Question: Does what happens to David affect God's covenant promise made to him in 2 Samuel 7:16 that "Your dynasty and your sovereignty will ever stand firm before me and your throne be for ever secure."?  Give an example.
Answer: No.  Even though a person's obedience or disobedience to God has direct consequences in his or her life, God's covenant promises remain secure.  His long-term purpose of redemption is not based on our worthiness. For example, although David's adultery with Bathsheba resulted in the tragic loss of their baby son it was Bathsheba who would eventually give birth to David's son Solomon through whom the promised line of David would continue.  Even though there would be 9 different dynasties that would rule over the Northern Kingdom, David's line endured in Judah and reached its climax in Jesus, the descendant of King David and the rightful heir to the Davidic Kingdom. David did not become king over a united Israel until he was 30 years old.  He had been promised the kingdom many years earlier when he had been anointed by Samuel as a child, and yet he avoided the temptation to kill Saul and had patiently waited on God's promise.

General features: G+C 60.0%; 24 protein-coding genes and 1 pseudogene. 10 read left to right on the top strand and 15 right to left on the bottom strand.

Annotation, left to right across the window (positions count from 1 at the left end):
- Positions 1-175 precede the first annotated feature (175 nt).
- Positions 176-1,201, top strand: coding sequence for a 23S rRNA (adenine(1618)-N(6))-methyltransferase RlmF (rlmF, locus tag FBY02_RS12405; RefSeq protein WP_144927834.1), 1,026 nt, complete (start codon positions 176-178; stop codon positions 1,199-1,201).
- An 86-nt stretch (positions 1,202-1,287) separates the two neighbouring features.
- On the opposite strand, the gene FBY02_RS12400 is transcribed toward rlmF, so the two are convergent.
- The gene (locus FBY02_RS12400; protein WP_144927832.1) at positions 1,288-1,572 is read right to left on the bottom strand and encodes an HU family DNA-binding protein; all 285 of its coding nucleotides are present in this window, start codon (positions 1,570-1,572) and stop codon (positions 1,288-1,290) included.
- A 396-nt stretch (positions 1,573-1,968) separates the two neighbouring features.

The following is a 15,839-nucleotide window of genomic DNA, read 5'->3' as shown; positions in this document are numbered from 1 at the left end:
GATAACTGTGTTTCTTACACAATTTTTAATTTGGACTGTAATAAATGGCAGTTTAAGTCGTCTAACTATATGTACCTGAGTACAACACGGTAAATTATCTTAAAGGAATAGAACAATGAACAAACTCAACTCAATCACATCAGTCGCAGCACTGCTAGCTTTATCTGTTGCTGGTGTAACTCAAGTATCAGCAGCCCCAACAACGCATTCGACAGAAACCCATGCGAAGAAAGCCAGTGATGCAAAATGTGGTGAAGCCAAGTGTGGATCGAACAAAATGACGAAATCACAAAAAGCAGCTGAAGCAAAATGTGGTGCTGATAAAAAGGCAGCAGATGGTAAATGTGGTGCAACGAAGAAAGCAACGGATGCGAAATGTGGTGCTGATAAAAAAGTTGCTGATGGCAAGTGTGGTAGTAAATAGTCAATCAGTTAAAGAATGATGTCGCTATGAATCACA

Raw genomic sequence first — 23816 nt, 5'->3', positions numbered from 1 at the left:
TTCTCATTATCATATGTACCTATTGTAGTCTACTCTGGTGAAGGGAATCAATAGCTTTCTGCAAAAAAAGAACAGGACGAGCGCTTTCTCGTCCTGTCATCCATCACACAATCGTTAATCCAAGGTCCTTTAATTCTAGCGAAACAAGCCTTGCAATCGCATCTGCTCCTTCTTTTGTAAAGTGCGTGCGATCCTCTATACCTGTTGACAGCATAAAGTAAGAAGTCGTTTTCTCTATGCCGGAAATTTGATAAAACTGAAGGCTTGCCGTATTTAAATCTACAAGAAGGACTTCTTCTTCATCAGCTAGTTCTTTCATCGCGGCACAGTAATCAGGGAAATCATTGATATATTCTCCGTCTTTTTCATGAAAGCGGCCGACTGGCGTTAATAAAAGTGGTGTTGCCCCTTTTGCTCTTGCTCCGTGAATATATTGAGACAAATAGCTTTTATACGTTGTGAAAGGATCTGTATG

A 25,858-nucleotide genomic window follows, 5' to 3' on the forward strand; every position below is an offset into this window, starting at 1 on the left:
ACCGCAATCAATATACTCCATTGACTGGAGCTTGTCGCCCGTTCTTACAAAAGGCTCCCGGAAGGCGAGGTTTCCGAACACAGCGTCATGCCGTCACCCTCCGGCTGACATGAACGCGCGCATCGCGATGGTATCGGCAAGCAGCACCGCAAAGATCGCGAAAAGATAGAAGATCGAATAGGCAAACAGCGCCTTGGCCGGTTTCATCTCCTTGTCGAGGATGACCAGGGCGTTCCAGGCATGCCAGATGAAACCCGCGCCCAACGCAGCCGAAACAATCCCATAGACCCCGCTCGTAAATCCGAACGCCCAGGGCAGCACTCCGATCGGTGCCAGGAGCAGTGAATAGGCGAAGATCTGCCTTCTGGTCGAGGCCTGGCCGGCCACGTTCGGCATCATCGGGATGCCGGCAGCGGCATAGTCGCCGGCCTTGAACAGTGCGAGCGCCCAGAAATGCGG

Question: Are there times when you become impatient waiting on God's response to your prayers?  Do you lack confidence that He hears your repeated petitions?  Think of the years David spent as an outsider, refused citizenship in his own country'hunted as an outlaw, and yet all that time God was not inactive or distant from David but was working out His plan of salvation for Israel.  Take comfort from David and know that God does hear your prayers and He is working a plan in your life'your part of that plan is the trust Him.

Readings for Biblical period  #7: The Divided Kingdom

Solomon's Son Rehoboam Alienates the Tribes and Splits the Kingdom 1 Kings 12:1-16
The Northern Kingdom - Israel 1 Kings 12:12-20
The Southern Kingdom - Judah 1 Kings 14:21-31
Elijah, Prophet of God 2 Kings 1:1-2:13
Elisha, Successor of Elijah 2 Kings 2:14-18-13:21
The Adventure of the Prophet Jonah Jonah 1:1-4:11
Isaiah Prophesies Judgment and Destruction for Israel and Judah Isaiah 1:1-5:30
Hosea's Covenant Lawsuit Against Israel Hosea 1-2:25; 9:1-11:6
Isaiah Prophesizes the Coming of the Messiah Isaiah 6:1-17; 7:1-9:7; 42:1-66:24

Resources and Recommended Reading:

  1. The Navarre Bible Commentaries: 1-2 Samuel, 1-2 Kings
  2. Anchor Bible Commentaries: 1-2 Samuel, 1-2 Kings, 1 Chronicles
  3. "Is the Temple Scroll the Sixth Book of the Torah?", Hartmut Stegemann, Understanding the Dead Sea Scrolls, edited by Hershel Shanks
  4. Bible History: Old Testament, Alfred Edersheim
  5. Dictionary of the Bible, John McKenzie, S.J.
  6. Ancient Israel,  Edited by Hershel Shanks
  7. A History of the Ancient Near East, Mark Van De Mieroop

Michal Hunt, Copyright © 2008 Agape Bible Study. Permissions All Rights Reserved.